Naturally available optical materials are known to provide a wide variety of electric responses, spanning from positive to negative permittivity values. In contrast, owing to drastically modified conduction properties at the microscopic level, at such high frequencies magnetism and conductivity are very challenging to realize. This implies that extreme (high or low) values of permittivity, although highly desirable for a wide range of optical applications, are difficult to realize in practice. Here, we suggest the design of an engineered resonant nanoparticle composed of two conjoined hemispheres, whose optical response may be changed at will from an ideal electric conductor to an ideal magnetic conductor. Near the nanoparticle internal resonant frequency, we derive a closed-form solution that describes the electromagnetic response of this nanoparticle, showing how its light interaction may become dramatically dependent on the local field polarization, passing through all possible impedance values (from zero to infinity) by a simple mechanical or polarization rotation. Considering realistic frequency dispersion and loss in optical materials, we further show that these concepts may be applied to different geometries, with possibility for future experimental feasibility. We forecast various applications of this geometry as an optical nanoswitch, a novel nanocircuit element and as a building block for novel optical metamaterials.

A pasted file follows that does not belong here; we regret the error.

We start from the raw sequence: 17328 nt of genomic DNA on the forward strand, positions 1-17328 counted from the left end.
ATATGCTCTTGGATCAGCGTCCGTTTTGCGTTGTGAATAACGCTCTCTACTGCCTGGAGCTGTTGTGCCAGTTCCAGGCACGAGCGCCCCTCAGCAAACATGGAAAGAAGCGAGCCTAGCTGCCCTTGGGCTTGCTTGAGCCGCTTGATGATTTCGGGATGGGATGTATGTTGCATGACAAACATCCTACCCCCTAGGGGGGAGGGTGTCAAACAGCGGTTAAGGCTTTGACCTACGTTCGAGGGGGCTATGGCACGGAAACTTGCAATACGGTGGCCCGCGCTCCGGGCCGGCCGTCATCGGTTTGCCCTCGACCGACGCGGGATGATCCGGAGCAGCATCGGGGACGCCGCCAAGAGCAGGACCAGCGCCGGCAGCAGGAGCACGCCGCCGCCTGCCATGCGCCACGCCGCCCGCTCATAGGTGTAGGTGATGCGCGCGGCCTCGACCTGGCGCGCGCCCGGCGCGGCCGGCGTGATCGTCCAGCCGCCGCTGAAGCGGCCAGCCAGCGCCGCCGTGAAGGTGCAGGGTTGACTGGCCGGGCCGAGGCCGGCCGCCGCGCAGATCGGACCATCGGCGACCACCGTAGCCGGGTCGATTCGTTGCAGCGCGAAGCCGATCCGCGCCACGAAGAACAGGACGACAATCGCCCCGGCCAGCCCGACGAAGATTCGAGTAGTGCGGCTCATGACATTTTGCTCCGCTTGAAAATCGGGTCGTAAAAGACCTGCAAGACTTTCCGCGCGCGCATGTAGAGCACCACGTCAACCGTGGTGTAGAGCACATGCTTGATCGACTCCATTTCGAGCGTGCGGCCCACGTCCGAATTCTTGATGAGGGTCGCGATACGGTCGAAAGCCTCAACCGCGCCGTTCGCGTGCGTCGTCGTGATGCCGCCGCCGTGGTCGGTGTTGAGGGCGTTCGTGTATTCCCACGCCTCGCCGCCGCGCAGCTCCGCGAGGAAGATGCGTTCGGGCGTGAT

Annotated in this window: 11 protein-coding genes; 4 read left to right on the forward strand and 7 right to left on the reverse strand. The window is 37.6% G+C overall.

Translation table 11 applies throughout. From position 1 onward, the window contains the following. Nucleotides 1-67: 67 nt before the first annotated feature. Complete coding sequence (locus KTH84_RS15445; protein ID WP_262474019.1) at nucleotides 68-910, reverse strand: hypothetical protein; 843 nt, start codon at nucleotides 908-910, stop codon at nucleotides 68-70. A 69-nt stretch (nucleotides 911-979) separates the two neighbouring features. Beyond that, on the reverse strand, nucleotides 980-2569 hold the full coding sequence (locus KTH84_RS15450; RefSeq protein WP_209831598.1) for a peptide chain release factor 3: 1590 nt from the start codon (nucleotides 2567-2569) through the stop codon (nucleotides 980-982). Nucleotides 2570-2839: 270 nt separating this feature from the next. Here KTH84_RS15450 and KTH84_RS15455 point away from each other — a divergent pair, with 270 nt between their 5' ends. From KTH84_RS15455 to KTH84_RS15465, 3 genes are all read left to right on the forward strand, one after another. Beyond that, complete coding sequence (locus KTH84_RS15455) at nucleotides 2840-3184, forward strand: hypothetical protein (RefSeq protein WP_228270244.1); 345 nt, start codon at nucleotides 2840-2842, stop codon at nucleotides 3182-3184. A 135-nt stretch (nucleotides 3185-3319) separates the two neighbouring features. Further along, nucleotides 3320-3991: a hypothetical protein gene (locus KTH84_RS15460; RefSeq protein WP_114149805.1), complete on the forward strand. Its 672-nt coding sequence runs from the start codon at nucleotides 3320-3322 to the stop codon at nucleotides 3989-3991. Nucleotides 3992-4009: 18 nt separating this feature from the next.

Date of this Version
REFRACTION, LIGHT, MODEL
Date Posted: 26 May 2009
This document has been peer reviewed.